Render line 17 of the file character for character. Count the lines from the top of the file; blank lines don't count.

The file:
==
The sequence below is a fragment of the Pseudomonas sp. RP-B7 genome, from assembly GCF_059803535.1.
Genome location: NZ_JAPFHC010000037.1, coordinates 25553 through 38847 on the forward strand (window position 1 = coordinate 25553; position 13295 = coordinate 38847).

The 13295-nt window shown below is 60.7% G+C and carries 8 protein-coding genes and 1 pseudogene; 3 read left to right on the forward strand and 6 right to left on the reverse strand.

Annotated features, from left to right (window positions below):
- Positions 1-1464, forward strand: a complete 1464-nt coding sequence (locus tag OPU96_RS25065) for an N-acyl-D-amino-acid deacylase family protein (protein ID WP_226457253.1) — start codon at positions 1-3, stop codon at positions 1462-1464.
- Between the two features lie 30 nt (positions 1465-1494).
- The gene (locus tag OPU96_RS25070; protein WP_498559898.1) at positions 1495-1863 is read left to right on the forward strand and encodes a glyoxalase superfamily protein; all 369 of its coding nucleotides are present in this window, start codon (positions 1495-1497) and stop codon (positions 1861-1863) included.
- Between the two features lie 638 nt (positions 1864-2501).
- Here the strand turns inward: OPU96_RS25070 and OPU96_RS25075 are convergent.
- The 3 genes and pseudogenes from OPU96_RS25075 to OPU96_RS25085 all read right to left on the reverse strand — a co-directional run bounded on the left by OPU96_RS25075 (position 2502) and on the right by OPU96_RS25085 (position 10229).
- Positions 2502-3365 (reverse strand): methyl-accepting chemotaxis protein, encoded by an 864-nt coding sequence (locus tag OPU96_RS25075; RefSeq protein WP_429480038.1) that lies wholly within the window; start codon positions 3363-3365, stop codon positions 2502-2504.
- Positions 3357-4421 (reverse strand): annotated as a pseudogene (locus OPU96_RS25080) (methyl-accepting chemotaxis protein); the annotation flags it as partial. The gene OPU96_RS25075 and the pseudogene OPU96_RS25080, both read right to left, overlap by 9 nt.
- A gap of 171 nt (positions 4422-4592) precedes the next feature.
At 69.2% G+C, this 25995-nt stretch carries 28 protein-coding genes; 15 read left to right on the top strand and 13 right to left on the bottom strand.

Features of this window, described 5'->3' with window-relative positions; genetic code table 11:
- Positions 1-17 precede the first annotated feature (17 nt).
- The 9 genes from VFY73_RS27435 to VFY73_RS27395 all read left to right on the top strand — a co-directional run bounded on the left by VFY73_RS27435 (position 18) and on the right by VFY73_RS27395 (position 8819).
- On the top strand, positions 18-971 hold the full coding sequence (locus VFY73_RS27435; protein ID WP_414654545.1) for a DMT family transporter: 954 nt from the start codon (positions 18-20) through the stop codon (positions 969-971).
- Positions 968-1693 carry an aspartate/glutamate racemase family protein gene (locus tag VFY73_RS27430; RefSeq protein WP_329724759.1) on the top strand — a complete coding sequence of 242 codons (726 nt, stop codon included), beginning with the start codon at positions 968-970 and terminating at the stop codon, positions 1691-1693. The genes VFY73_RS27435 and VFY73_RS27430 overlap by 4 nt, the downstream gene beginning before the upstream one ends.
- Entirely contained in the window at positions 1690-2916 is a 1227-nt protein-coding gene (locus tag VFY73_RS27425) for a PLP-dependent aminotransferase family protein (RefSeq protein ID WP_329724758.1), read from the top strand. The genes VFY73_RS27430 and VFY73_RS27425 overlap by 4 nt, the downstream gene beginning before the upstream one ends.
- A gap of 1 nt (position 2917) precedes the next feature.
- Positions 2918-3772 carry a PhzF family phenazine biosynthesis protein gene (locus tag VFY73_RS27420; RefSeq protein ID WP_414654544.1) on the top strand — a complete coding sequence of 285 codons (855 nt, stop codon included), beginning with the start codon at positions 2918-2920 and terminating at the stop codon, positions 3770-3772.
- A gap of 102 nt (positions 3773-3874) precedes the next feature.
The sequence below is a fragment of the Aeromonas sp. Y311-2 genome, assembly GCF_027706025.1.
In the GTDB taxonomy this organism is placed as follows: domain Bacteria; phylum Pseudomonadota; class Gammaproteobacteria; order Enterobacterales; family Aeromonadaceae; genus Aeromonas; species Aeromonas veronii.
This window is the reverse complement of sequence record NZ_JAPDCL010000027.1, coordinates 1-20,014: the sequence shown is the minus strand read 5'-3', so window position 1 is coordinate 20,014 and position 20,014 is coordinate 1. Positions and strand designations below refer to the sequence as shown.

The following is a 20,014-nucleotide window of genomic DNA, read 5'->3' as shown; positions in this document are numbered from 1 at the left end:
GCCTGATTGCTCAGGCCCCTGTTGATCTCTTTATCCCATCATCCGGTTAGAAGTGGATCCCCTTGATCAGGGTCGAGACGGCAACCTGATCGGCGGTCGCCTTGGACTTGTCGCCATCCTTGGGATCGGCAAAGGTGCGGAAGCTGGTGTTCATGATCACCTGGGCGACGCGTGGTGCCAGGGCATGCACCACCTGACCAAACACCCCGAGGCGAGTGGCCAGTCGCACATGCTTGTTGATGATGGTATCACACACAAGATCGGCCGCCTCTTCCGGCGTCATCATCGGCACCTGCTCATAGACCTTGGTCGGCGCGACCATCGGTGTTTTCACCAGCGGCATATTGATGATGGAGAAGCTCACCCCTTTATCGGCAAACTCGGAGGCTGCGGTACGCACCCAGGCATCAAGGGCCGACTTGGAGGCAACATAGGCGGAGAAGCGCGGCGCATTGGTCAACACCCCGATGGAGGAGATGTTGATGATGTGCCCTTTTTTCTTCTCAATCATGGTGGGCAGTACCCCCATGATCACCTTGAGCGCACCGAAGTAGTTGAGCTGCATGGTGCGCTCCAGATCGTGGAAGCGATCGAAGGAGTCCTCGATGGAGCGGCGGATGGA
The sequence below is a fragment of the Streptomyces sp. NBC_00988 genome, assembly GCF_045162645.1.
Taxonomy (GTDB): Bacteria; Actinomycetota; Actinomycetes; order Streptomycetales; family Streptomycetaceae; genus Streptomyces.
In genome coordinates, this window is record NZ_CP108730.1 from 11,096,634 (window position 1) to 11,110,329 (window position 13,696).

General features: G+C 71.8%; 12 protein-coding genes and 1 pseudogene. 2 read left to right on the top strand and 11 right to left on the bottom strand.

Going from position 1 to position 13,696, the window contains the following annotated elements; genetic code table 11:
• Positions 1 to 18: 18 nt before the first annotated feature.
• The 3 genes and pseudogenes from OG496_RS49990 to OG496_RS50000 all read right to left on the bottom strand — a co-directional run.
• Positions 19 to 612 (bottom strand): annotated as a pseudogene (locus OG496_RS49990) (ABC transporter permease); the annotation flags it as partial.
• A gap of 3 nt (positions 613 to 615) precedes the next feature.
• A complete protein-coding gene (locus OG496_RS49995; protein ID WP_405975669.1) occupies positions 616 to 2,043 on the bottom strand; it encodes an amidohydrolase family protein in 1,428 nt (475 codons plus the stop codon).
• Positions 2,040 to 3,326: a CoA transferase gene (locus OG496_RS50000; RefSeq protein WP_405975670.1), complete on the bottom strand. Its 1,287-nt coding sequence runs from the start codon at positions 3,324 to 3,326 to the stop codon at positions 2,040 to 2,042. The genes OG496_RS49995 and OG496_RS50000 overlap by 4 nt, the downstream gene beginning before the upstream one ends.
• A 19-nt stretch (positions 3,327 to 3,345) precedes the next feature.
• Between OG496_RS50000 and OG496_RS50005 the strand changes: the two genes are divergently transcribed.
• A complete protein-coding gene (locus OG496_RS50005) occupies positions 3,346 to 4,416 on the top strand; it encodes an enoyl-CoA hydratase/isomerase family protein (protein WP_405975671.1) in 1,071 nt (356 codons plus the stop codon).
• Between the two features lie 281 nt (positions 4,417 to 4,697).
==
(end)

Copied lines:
- The 9 genes from VFY73_RS27435 to VFY73_RS27395 all read left to right on the top strand — a co-directional run bounded on the left by VFY73_RS27435 (position 18) and on the right by VFY73_RS27395 (position 8819).